vi) Another area of economy in administration is to discourage domestic and foreign travels by resorting to Video-conferencing to the maximum extent so as to save time and cost.
 
vii) There is a need to rationalize various ministries and departments in the Union Government. For example, there are two separate ministries for Urban Development and Housing and Urban Poverty alleviation.  There are separate ministries for Mines, Coal, Textiles, Steel, and Earth Sciences etc.   Is it not possible to merge some of these ministries/Departments with the existing ministries?  It is true that some of the ministries/departments are formed for special reasons some years back.  But they need to be relooked as a creation of ministry/department is fraught with a danger of creating new posts.
 
viii) Every Minister is provided with a Special Assistant or Personal Secretary which posts in many cases is occupied by Director/Joint Secretary level officer.  Very often these officers function as super-Ministers and dominate with or without the knowledge of the minister.  When every department is headed by a Secretary a senior level officer, there is no need for these posts as after all there are junior level officials attached to the Minister’s office.  At best, the Personal Secretary or Special Assistant should not be above the level of Under Secretary.
 
ix) The bane of urban governance is the growth of unauthorized illegal colonies and slums.  The government should prepare a policy paper for gradual elimination/recognition of such settlements with a focused attention.  For example, in Singapore every confirmed employee whether he is in private sector or government is required to dedicate the person’s Provident Fund Account for a flat which is allotted by the Singapore government.  This ensures regular construction of residential units fully funded by employees’ /employer’s monthly contribution towards the project.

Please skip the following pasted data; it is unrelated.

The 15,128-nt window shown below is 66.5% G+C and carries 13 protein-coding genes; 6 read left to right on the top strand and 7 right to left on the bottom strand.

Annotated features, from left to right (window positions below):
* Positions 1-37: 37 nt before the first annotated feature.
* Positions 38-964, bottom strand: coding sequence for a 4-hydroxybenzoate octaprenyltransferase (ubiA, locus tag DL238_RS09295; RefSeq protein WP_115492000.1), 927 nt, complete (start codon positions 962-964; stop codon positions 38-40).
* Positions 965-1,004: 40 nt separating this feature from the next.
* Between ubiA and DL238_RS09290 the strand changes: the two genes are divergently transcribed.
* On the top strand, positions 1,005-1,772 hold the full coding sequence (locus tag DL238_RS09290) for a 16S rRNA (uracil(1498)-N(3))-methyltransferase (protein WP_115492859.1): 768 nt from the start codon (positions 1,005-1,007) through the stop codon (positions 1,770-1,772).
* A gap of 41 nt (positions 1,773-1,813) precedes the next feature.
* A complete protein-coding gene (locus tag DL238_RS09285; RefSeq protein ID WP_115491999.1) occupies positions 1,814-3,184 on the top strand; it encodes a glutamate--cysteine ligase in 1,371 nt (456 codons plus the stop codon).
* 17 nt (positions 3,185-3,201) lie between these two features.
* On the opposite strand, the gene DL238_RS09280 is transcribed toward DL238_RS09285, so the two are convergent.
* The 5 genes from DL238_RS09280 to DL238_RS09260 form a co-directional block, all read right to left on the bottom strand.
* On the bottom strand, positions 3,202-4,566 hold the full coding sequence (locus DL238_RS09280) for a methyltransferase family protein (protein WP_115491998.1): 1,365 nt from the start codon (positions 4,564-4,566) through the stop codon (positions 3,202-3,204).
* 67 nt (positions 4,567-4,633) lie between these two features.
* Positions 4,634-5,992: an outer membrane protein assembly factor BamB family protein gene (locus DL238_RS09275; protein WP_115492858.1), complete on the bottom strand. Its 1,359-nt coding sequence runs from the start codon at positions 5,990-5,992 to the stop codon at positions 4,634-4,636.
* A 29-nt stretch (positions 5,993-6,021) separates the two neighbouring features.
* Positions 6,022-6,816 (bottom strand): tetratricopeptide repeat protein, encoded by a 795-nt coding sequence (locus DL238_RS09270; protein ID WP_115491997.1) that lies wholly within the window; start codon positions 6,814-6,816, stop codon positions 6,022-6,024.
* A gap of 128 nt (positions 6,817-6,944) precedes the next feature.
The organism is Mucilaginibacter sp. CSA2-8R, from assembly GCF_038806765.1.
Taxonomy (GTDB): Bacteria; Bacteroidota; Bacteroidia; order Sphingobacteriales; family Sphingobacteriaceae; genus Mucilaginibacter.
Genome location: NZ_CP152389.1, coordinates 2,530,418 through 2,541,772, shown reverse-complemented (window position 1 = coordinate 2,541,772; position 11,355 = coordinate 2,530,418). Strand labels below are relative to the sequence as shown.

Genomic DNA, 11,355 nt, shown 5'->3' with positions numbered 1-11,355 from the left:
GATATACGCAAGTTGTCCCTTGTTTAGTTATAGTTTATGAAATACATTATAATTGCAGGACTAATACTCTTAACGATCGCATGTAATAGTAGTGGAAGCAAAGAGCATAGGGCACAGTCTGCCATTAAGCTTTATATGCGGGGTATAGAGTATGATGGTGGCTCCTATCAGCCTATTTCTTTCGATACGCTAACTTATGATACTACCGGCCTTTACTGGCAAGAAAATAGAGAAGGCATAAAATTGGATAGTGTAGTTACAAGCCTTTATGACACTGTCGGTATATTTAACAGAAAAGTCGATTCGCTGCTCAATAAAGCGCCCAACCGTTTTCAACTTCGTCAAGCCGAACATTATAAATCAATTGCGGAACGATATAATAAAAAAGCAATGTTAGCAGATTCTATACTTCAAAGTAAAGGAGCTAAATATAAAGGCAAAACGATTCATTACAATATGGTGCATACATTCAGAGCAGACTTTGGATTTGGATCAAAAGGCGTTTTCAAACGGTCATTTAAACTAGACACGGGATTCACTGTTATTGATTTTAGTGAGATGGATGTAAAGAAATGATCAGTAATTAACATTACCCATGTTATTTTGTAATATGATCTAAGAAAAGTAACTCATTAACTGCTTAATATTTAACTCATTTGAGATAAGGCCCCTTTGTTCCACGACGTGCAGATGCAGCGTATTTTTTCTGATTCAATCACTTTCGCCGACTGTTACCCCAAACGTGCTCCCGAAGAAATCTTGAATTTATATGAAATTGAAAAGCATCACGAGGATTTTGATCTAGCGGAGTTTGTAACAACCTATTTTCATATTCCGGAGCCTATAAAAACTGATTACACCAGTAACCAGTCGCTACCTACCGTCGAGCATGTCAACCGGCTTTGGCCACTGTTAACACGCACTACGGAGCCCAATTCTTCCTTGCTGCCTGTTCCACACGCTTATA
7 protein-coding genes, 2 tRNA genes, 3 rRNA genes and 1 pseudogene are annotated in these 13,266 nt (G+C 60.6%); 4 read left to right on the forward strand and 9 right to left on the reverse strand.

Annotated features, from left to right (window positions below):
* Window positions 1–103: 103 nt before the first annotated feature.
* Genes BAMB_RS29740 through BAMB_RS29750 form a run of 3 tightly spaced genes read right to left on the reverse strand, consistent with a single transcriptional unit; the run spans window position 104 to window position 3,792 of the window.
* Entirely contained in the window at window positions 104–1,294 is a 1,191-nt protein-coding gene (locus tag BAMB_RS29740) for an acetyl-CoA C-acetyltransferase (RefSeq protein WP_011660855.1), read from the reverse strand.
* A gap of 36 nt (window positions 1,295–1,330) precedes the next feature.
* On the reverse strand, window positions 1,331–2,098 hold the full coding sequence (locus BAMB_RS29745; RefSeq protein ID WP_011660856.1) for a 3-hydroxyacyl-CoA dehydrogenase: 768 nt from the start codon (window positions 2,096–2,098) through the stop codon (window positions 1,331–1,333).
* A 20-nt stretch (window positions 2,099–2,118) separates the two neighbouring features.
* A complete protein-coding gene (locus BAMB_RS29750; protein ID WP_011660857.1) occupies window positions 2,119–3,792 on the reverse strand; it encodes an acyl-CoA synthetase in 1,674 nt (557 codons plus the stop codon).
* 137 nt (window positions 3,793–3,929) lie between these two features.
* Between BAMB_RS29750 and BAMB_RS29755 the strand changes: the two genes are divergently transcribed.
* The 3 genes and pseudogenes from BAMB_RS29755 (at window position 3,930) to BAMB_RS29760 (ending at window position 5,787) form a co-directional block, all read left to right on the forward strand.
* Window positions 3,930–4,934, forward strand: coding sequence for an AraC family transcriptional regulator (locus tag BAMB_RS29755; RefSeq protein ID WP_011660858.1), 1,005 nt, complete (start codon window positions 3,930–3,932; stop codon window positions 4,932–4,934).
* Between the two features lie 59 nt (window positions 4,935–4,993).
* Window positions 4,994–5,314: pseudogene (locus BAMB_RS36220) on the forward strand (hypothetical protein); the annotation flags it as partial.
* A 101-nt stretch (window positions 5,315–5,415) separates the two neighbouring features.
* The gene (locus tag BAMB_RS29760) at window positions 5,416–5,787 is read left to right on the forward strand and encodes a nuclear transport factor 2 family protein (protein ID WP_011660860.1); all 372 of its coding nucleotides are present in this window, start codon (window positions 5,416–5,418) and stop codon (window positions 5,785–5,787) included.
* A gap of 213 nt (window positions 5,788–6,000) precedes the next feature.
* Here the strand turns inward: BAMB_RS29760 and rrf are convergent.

x) The setting up of new offices by Central and State governments in the capital cities needs to be properly regulated.  There is no justification for locating institutions like Institute of Applied Manpower Research, Central Institute of Educational Technology, Central Soil Salinity Research Institution, Central for Cultural Resource and Training, Institute for Studies in Industrial Development, Indian Institute of Ecology and Environment, Indian Institute of Genomics and Integrative Biology,  V.V.Giri National Labour Institute.  In my opinion, all these institutions can well be located in the proposed new smart cities to reduce the congestion in Delhi.  There is one National Institute of Science Communication and there is another Institute – National Institute of Science Communication and Information Resources.  I wonder why nobody thought of merging these institutions to avoid wastage of manpower and other resources.